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US Fish & Wildlife Service FieldNotes

Grazing Management Partnership Equals Success for Everyone

Region 3, September 7, 2012
Cattle Grazing at Brenner Lake WPA, Sunburg, MN
Cattle Grazing at Brenner Lake WPA, Sunburg, MN - Photo Credit: n/a
Downy Gentians on Rested Pasture
Downy Gentians on Rested Pasture - Photo Credit: n/a
Prairie Response to Spring Grazing on Brenner Lake WPA
Prairie Response to Spring Grazing on Brenner Lake WPA - Photo Credit: n/a

This grazing management photo set was developed so that folks would be able to see first hand some results from a cooperative grazing project. The grazing partnership has allowed us to manage a federally owned Waterfowl Production Area and rest a privately owned native pasture that is protected with a perpetual habitat easement. This images depict a cooperative grazing management project between the Morris and Litchfield Wetland Management Districts in west central Minnesota. The funding sources were a Minnesota Conservation Partners Legacy grant acquired by the Friends of Morris Wetland Management District, The Nature Conservancy's Prairie Recovery Project, the U.S, Fish and Willdife Service Partners for Fish and Wildlife Program, and Working Lands Initiative, which is a public and private partnership to improve wildlife habitat in the prairie portion of Minnesota while still keeping that land "working" to provide income for the owner.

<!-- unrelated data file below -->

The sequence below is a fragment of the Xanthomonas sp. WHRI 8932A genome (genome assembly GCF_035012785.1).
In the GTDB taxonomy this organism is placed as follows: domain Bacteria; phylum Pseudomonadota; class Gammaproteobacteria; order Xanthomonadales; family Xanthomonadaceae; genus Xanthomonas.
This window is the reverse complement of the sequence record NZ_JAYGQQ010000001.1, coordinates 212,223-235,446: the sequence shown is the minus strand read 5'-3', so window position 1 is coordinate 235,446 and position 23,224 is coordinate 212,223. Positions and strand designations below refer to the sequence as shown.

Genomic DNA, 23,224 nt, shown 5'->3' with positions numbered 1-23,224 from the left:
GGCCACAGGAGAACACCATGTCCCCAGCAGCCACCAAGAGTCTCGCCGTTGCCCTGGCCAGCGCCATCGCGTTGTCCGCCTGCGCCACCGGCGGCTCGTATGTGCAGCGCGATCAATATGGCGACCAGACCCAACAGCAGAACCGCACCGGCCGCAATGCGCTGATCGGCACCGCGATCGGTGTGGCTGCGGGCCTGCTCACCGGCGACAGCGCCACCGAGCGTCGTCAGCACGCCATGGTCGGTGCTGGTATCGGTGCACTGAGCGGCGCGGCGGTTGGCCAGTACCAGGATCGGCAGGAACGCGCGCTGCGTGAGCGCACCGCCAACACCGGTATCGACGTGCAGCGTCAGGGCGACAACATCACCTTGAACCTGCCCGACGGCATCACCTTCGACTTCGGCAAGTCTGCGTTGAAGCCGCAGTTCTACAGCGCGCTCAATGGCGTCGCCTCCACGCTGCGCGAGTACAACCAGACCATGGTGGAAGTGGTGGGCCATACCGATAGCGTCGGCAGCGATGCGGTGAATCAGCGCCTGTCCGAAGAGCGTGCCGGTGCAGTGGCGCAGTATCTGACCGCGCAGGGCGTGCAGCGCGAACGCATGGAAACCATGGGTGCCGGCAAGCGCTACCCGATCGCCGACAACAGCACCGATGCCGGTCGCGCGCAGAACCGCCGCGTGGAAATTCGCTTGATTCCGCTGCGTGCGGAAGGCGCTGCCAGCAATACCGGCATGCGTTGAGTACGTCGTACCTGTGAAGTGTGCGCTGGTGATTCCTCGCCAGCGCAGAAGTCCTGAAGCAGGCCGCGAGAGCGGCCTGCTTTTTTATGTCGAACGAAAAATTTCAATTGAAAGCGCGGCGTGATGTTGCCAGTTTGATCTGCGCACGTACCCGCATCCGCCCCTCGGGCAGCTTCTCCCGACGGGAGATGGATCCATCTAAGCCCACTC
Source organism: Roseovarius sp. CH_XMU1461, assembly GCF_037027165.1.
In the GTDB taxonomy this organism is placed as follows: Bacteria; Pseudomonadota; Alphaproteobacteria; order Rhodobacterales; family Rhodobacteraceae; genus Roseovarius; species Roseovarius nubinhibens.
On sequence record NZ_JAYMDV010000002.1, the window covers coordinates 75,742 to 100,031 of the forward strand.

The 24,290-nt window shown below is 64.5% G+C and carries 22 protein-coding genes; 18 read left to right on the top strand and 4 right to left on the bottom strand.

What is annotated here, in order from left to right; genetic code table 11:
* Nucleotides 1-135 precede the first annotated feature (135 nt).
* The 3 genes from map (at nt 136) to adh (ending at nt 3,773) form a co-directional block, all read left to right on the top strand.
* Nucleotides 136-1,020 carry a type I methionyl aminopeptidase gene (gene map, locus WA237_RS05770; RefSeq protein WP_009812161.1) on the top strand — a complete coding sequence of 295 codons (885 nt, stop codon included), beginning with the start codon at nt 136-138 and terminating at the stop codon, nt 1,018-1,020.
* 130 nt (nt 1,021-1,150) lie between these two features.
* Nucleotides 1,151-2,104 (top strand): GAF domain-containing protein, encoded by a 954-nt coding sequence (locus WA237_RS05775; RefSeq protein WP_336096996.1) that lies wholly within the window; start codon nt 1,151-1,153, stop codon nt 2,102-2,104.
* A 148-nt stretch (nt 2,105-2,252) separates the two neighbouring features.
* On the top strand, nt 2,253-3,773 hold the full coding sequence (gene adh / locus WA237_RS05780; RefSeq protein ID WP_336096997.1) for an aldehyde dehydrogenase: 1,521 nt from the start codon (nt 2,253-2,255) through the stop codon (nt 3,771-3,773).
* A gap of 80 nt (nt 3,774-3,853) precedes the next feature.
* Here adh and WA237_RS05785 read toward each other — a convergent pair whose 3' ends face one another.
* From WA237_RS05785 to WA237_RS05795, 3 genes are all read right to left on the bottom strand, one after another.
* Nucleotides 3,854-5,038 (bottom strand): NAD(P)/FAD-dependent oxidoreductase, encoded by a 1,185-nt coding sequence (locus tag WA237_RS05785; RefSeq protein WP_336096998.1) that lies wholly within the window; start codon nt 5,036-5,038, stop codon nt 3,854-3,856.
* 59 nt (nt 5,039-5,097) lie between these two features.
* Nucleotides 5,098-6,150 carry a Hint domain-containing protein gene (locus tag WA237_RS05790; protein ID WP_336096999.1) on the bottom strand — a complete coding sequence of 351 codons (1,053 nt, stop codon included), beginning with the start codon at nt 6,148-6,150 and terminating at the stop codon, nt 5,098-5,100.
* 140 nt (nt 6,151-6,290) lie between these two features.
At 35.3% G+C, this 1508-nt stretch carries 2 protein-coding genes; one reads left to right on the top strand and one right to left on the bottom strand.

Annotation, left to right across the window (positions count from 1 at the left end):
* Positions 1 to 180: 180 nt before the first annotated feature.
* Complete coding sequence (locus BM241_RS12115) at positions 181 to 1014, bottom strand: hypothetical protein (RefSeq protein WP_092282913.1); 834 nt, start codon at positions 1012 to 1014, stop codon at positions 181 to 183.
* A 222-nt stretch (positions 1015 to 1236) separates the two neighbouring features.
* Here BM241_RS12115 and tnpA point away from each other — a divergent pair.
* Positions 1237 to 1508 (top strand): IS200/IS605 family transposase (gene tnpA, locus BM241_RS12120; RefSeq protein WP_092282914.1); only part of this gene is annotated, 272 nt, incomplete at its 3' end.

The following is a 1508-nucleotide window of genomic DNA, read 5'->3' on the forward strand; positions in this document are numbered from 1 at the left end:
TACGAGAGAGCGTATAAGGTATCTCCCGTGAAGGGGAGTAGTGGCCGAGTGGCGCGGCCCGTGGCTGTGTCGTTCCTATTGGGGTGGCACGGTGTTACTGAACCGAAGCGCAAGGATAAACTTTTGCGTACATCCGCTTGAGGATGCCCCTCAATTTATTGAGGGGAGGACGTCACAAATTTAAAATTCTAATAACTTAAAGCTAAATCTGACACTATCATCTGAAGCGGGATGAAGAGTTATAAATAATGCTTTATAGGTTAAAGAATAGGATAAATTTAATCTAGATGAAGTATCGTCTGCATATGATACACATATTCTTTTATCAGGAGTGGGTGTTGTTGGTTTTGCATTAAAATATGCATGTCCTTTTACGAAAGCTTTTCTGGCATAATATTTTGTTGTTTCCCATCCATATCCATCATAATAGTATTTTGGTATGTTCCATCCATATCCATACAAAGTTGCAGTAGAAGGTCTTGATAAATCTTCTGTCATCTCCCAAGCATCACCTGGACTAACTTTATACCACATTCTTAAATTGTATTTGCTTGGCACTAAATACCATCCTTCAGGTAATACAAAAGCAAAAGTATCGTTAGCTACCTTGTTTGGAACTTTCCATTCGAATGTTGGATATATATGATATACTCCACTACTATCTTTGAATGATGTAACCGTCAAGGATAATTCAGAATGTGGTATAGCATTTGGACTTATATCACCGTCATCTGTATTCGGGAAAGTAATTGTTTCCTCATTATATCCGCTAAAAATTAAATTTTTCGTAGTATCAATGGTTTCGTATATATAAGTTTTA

We removed invasive eastern red cedar trees from the habitat easement in the Morris District in 2011. We needed to complete that treatment with a burn to remove the last of the small cedars, so we needed to rest the pasture to build up fuel. In Fall 2011, the Brenner Lake Waterfowl Production Area in Litchfield's District was boundary fenced by a contractor, and in Spring 2012 the interior cross fences were installed by The Nature Conservancy and Service staff.

During 2012, the habitat easement was rested to build fuel for a burn. It had been continuous grazed for over 15 years but not overgrazed. The WPA was split into approximately 40 acre paddocks so that grazing intensity could be 1 animal unit per acre per month with 25 -35 cow / calf pairs. The rotation was built based on desired plant community effects as well as adequate water sources for the cows throughout the summer in this dry prairie landscape.

2012 has been a very dry year, with most of our summer months being 1 to 2 inches behind on rain. We built plenty of extra pasture into the grazing management system, and our desired plant community effects have been incredible.

Both sites have had great production of warm season grasses and forbs as a result of the grazing management or rest. See for yourself!

Contact Info: Stacy Salvevold, 320-589-4963, stacy_salvevold@fws.gov